Monday, December 28, 2009

Cigar Trade Shows Equal Jobs & Economic Impact

Reposted from the Las Vegas Review Journal

EDITORIAL: No smoking at the tobacco show

More folly from local Nanny Staters

The Tobacco Plus Expo and the Retail Tobacco Dealers convention (the latter held at the Sands Expo and Convention Center) drew 27,000 attendees with a $41 million economic impact over the past six years, according to the Las Vegas Convention and Visitors authority.

But last year, due to Nevada's Draconian law against indoor smoking, exhibitors and attendees at the Tobacco Plus Expo -- scheduled to return to the Convention Center in March -- were not allowed to sample tobacco products.

Near the end of the 2009 Legislature, lawmakers repaired that problem with a modest patch. Amending a bill already in the works to limit stalking, they added an amendment to AB309 to allow smoking at tobacco conventions.

Now comes the American Cancer Society with a lawsuit. Because the measure was added as an amendment to the anti-stalking measure, it violates the state constitution's single-subject rule, the society claims.

In fact, the prohibitionists appear to have read the constitution incorrectly. The single-subject provision was installed to block voter initiatives which contain hidden, "Trojan horse" provisions. It has never before been considered a limit on lawmaking by the elected legislators.

"The title of the law refers to smoking and stalking as the crimes," Legislative Counsel Bureau Director Lorne Malkiewich said. "There are many laws passed that include more than one crime."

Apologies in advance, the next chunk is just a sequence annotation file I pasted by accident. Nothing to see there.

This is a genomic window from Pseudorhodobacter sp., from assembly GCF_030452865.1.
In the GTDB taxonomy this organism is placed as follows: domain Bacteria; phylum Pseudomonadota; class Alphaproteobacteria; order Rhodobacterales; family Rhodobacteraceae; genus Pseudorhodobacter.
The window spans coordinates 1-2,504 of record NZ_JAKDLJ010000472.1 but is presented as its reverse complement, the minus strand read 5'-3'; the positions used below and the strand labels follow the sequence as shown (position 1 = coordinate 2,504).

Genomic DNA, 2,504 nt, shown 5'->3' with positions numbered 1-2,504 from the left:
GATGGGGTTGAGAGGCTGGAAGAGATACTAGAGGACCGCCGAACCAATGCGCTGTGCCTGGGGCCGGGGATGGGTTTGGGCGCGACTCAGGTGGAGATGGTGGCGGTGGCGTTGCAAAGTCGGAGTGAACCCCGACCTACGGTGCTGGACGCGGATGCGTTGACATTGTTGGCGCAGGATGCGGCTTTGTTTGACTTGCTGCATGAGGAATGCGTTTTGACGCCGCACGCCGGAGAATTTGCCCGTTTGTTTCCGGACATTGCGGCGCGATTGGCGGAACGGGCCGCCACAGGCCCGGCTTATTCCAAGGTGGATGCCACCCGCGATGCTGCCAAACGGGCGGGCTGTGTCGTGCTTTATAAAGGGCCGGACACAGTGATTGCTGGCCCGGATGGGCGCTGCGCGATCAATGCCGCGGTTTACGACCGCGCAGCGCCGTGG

This lawsuit is likely to fail. At which point, the courts should order the prohibitionists to reimburse the convention authority and Nevada's taxpayers their legal costs. But more important is what this effort again demonstrates.

It would be an understatement to say the tobacco prohibition zealots -- this latest effort demonstrates once again their goal is step-by-step prohibition, not merely "protecting the children," who tend to be thin on the ground at tobacco conventions -- don't give a hoot about Nevada's jobs or economy. Look at all the kitchen and food-service workers who lost their jobs when the smoking ban hit bars and taverns.

Now, with Nevada still up to our armpits in the worst recession in half a century, the zealots want to reverse a modest and common-sense attempt to keep tobacco conventions heading this way by allowing attendees -- adults who have paid to be there -- to sample exhibitors' perfectly legal wares?

That's like saying your booze and lingerie conventions are welcome in Saudi Arabia -- though of course no one in attendance will actually be allowed to taste the hooch or see the underwear.

This is Nevada. Those who don't like gaming, drinking, smoking and a host of other adult activities long tolerated here have 49 other states to choose from. But that's precisely what they can't stand, isn't it -- the thought that somewhere, even if it's far away in some remote and forbidding desert, adults may be participating in a consensual activity of which they do not approve.

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